I Would Call a Well Driller for Help Getting Stuff out of the Well
You can infer from all of this, that in your case the bottom line is you'll need to call your local well driller/well installer who should have the winch equipment as well as a clamping system to both grab and retrieve the top of the broken well piping as well as to pull it out without further catastrophes.
Or if it falls back in again, the well driller or plumber will be in charge of getting the pipe and pump back out for you themselves.
Sources of Home Made & Ready-Made Well Pipe Grabbers for Picking Up Lost Pipes or Other Stuff in Wells or Holes
Watch out: when buying or fabricating a tool to pull a dropped well pipe or something else out of a well, be careful not to drop your new tool into the well alongside what's already in there. Test your device above ground first and also be sure it's strong enough and long enough to do the job.
Watch out: also that you do not jam the item you are trying to retrieve. For example, using a grappling hook to try to fish out a well pump from the well bottom risks jamming the whole assembly inside the well.
Concepts useful to understand when fishing stuff out of a water well:
There are just a few basic types of pipe or junk grabbers used to pull stuff out of oil or gas or water wells:
Spears are fishing devices that are inserted into the interior bore of a well pipe and then grab onto the interior sides of the pipe. Logan Oil Tools calls devices of this sort "internal catch" devices.
Overshoots or Overshots are fishing devices that fit over the exterior of the well pipe and then grab onto the well pipe exterior to enable lifting the pipe. Logan Oil Tools calls these "external catch" devices.  The overshot may be a metal mesh device, or a spiral device, one or more round or oval loops, or similar devices that grab on to the pipe exterior.
Grappling hooks are sometimes used to try to hook onto tools, or other non-pipe-shaped items that have fallen into a well.
Magnets are sometimes used to retrieve smaller metal objects that have fallen into a well; it's doubtful that a magnet could pull a steel well pipe however.
Grinders: in the oil and gas industry a "junk mill" is sent into the well to try to grind up smaller junk that has fallen into the well. The Junk mill works with a boot basket to retrieve the ground up stuff - if it works. This probably won't help with water well troubles.
Reamers: are devices used to ream out collapsed well casings in the oil and gas industry;  and those clever folks also use an impression block to figure out the shape of whatever it is that has fallen into the well if they don't already know. 
Any tool you make or buy is going to be of one of these classes.
Fishing Tools to Retrieve Stuff from Drilled Steel Casing or Other Water Wells
Overshot mesh well pipe or item retrievers for fishing stuff out of a well: the most effective tools we know about for pulling lost well pipes out of a drilled well are various versions of overshots. Overshots, an "overshoot" type tool, are a bit easier to get over the outside of a well pipe than spear type tools are to get into the well pipe, unless the upper end of the pipe is near the top of the well.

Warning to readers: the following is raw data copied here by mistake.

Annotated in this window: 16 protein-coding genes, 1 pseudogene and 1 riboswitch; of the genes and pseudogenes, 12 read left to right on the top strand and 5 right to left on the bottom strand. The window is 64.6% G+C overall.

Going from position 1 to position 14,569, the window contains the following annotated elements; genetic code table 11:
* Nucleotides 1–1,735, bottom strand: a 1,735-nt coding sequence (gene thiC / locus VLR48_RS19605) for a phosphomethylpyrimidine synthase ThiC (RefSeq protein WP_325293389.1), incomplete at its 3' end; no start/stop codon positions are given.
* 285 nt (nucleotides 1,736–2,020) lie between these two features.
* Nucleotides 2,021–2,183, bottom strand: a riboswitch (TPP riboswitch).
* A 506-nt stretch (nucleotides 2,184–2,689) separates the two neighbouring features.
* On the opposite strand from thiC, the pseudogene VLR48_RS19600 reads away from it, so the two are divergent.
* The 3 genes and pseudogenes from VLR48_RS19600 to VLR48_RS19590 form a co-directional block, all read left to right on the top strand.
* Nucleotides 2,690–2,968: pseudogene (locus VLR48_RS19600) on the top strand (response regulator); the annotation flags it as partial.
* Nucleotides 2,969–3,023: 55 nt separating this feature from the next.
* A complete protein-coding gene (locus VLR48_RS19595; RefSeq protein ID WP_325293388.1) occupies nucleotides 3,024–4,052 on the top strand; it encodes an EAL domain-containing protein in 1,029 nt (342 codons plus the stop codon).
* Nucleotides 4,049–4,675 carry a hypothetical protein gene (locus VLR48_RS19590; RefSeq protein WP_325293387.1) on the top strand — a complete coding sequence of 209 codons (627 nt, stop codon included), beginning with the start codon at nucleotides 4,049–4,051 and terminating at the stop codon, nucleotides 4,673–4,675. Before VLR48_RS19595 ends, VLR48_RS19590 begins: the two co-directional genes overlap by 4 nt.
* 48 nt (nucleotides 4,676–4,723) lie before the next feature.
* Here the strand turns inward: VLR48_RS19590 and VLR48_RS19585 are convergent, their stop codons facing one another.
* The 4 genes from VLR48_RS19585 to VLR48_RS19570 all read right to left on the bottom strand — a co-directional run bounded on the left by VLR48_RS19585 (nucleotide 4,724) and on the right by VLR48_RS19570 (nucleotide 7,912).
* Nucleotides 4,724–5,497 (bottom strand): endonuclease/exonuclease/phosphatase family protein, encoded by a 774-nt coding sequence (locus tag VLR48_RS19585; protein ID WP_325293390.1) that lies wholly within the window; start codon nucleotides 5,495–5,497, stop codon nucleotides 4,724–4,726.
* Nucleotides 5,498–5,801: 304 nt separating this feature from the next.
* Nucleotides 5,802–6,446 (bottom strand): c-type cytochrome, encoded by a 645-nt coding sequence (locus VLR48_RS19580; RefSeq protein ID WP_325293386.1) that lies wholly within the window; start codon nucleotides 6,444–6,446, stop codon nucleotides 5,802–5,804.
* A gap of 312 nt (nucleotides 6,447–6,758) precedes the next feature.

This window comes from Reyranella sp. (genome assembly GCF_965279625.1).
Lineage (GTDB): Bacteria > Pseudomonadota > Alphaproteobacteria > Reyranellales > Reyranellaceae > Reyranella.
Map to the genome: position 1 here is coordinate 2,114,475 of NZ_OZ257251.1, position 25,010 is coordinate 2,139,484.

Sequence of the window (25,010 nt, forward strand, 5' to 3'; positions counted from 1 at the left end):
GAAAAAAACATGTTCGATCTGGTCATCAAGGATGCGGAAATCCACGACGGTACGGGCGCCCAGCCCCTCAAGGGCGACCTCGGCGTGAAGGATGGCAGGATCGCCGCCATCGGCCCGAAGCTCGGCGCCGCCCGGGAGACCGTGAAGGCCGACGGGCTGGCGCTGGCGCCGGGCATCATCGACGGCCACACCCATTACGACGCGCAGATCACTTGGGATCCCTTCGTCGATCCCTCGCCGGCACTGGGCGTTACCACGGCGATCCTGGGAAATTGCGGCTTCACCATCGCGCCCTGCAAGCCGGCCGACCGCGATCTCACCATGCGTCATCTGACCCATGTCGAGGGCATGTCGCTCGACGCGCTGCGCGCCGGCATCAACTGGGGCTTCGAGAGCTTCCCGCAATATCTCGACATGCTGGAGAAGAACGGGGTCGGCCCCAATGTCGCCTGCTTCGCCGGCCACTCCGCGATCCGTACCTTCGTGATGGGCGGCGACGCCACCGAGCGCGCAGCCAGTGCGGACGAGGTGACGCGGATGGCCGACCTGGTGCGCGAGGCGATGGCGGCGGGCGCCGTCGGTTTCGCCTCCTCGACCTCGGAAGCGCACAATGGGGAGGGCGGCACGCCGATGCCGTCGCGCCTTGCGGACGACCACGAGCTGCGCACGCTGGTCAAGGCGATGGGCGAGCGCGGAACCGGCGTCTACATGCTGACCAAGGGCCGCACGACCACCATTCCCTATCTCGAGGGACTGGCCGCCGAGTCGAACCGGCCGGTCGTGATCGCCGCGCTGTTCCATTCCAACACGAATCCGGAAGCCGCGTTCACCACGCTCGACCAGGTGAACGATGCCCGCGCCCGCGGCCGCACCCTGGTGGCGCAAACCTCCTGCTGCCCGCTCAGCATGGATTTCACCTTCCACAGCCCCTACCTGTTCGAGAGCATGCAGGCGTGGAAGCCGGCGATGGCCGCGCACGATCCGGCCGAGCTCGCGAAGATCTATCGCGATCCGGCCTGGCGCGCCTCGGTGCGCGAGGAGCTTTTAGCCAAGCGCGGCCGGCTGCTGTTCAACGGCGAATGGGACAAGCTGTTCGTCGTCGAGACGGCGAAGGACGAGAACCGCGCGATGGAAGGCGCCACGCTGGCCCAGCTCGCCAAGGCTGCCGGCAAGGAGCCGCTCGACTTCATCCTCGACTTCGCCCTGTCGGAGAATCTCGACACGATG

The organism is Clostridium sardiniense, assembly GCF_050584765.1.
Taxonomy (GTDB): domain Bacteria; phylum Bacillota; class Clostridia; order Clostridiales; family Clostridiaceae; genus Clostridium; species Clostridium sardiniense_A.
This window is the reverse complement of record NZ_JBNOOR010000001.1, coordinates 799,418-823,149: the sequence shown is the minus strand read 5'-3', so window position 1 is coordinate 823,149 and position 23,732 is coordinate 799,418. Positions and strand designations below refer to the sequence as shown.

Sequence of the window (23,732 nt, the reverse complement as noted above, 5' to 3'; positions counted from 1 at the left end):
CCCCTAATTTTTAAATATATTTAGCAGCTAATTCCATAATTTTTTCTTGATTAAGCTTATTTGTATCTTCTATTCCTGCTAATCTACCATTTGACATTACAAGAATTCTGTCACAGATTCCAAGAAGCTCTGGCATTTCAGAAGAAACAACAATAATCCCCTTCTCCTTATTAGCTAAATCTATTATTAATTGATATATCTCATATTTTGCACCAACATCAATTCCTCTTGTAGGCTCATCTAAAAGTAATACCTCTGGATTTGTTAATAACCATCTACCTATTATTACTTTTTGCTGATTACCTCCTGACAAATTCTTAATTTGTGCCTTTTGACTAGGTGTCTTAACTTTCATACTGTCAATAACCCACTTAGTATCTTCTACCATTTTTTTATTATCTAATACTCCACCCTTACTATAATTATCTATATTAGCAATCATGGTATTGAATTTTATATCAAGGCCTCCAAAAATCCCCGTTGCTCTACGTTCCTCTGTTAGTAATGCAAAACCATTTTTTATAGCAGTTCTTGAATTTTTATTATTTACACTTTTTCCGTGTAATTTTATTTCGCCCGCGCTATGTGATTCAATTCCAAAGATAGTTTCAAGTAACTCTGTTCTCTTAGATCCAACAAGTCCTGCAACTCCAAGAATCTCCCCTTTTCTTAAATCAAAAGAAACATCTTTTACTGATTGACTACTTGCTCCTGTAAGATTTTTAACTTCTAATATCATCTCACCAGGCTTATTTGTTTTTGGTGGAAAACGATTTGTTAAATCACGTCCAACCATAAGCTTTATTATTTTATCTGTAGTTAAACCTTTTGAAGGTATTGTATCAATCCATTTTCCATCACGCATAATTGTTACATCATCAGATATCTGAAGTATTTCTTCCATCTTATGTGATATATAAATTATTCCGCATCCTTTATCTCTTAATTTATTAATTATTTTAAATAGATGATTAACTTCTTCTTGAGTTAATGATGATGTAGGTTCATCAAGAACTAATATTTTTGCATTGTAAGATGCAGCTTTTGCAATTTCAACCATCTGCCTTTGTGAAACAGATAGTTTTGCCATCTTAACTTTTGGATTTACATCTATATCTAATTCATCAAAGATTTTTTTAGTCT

Overshots are used in the oil and gas well drilling business as well as water well drilling to retrieve pipes fallen into the well.
Overshots is a generic term that might be used to describe a braided metal sleeve (the "basket") or a spiral grapple.
The overshot is lowered over the end of the pipe in the well. If there is enough friction around the object the braided sleeve will contract and grab the object when the line is pulled up - like that braided rush "chinese finger trap" trick we played with as kids.
Other pipe grappling tools or terms for them used in the oil and gas industry include
specialty tools that can help guide even a do-it-yourself effort that may work at least in more shallow water wells:
Basket Grapple - see the text just above.
Die Collars - used to retrieve a lost well pipe, the die collar is a coupling lowered over the lost pipe; the gas or oil version may not be easily workable for a plastic water well pipe; see our "double bite metal loop" pipe retriever discussed below.
Free-Point Indicator - used to locate where a pipe is stuck in the well, not for retrieval
Spears - are expanding devices inserted into the interior of the lost pipe. Pulling on a line attached to the spear (along with mechanical design of the spear) or turning it expand the spear inside the lost pipe.
Spiral Grapples - helical grapples lowered over the lost well pipe end, using twisting torque or friction to grab on to and lift the pipe.
Wall hooks - used to center the lost pipe in the well so that it can be grabbed by another device. A home made "wall hook" is sometimes fabricated out of funnel of appropriate size, pushed over the lost pipe by a rigid pipe length.
Store bought or home made single or double bite metal loop well pipe retriever: some well pipes can be successfully retrieved by fabricating a flexible pair of metal rings with squared or sharp edges connected and hinged to a rod that is in turn connected to the bottom of a working pipe long enough to reach down to the top of your well pipe in the well. When the pair of metal rings slip over the exposed upper end of the well pipe, push the assembly a few feet further down over the pipe.